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Kiran Raj R
Kiran Raj R

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Navigation Bar using CSS and JavaScript

I created some navigation bar using CSS and JavaScript, all are simple beginner level codes. Hope this will help you some day, I did not make the design complicated, you can use your skills on these to create awesome designs.







You can find my Navigation Design Collection in codepen here. If you have time please provide feedbacks, I did not take accessibility features into considerations and these are not optimized for production, just want to experiment with code as I am trying to gain more knowledge in web development.


Top comments (14)

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grahamthedev profile image
GrahamTheDev

Don't forget semantic HTML and accessibility bud!

<nav> instead of <div class="nav" is much better for instance as that allows people using assistive tech to jump to the site navigation with shortcuts!

Also you have a few little issues such as:

  • some examples not using an <ul> and <li> (which is super useful for screen reader users as it tells them how many items there are in the navigation list then "1 of 6" for example)
  • or in one example where you have a <div> as a child of an <ul> (which is invalid HTML and will cause strange issues in some screen reader / browser combos).

A big issue is for the menus that "open" (6th example) you aren't using a <button> to open the menu so that will make it unusable via keyboard. (You also need aria-expanded and aria-controls but tackle the big issues first!)

Other than those points there are some great examples of design ideas etc. here, just want to make sure stuff marked "#beginners" is correct so we don't reinforce bad habits!

Let's make 2022 the year of semantics and accessibility (or at least that is my mission 🀣)! ❀

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deathshadow60 profile image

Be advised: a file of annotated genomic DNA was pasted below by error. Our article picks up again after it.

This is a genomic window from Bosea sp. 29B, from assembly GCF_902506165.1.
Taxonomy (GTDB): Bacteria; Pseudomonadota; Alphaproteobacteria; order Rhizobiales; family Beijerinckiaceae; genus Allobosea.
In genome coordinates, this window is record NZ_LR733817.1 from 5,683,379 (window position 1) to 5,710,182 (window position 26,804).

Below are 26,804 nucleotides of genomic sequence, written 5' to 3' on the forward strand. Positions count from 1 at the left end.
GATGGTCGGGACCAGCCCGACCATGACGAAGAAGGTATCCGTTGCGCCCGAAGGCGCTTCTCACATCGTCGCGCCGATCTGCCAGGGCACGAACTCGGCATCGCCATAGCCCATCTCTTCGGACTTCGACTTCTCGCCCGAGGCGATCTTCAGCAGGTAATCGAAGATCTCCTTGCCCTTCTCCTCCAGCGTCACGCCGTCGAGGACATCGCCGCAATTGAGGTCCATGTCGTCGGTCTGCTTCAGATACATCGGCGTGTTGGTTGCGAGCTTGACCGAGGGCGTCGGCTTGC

deathshadow60

It really is disturbing how many people can't even code the HTML for a menu properly, crapping pointless "DIV for NOTHING" all over the place, omitting lists... and then when they get to the layout and design it all reeks of utter and complete ignorance of the most basic of accessibility minimum.

I mean seriously, white text on yellow and lime-green? REALLY?

That said, don't think that aria role trash does ANYTHING of value. If he had the proper semantics, it's a menu. Concepts like "expanded" and "controls" is pointless, redundant, and to be frank border on saying what things look like or how they behave, NEITHER of which is any of HTML's business. Neither of those do anything that the NAV tag and proper UL/LI wouldn't provide... especially the mentally enfeebled "aria-expanded" nonsense as if a screen reader, braille reader, or search engine gives a flying purple fish about whether something is open or not. In most cases, that isn't even a thing that matters for them!

But what do I know? I don't even use JavaScript for menus that open and close. And no I don't use BUTTON for that either. It's called hash links, the :target pseudo-state, anchors, and ID's.

See my article "Semantic UI Doesn't Even Use Semantic Markup"

If you go into the demo:
cutcodedown.com/for_others/medium_...

There's not a single line of JavaScript involved, there is NO reason to add Aria roles to any of it.

The hash technique being so powerful, you can even use it to make modal driven sites with little to no JS... which I wrote about in this article:

levelup.gitconnected.com/modal-dia...

The best part being that for non-visual UA's the anchors for closure are "hidden" si they don't exist, they're empty so even if they did exist they wouldn't show, and for ones like modals where we want the link to do something, it's just a hash link on-page so it still navigates to those sections. No extra semantics, aria nonsense, JavaScript, and so forth needed!

Fun stuff. So much of the stuff people waste JS on aren't even JS' job.

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grahamthedev profile image
GrahamTheDev • Edited on

A comment worthy of being one of my accessibility rants! 🀣

The problem with the :target method is the fact you have to change the URL (which affects the back button obviously) in order to perform actions that should not update the URL.

I am quite a fan of using it as a no-JS fallback but overall it is better to use minimal JS to move focus to the close button on an open menu (and even more importantly to return focus to the button that opened the menu in the first place) and prevent the URL updating so you don't clutter the browser history.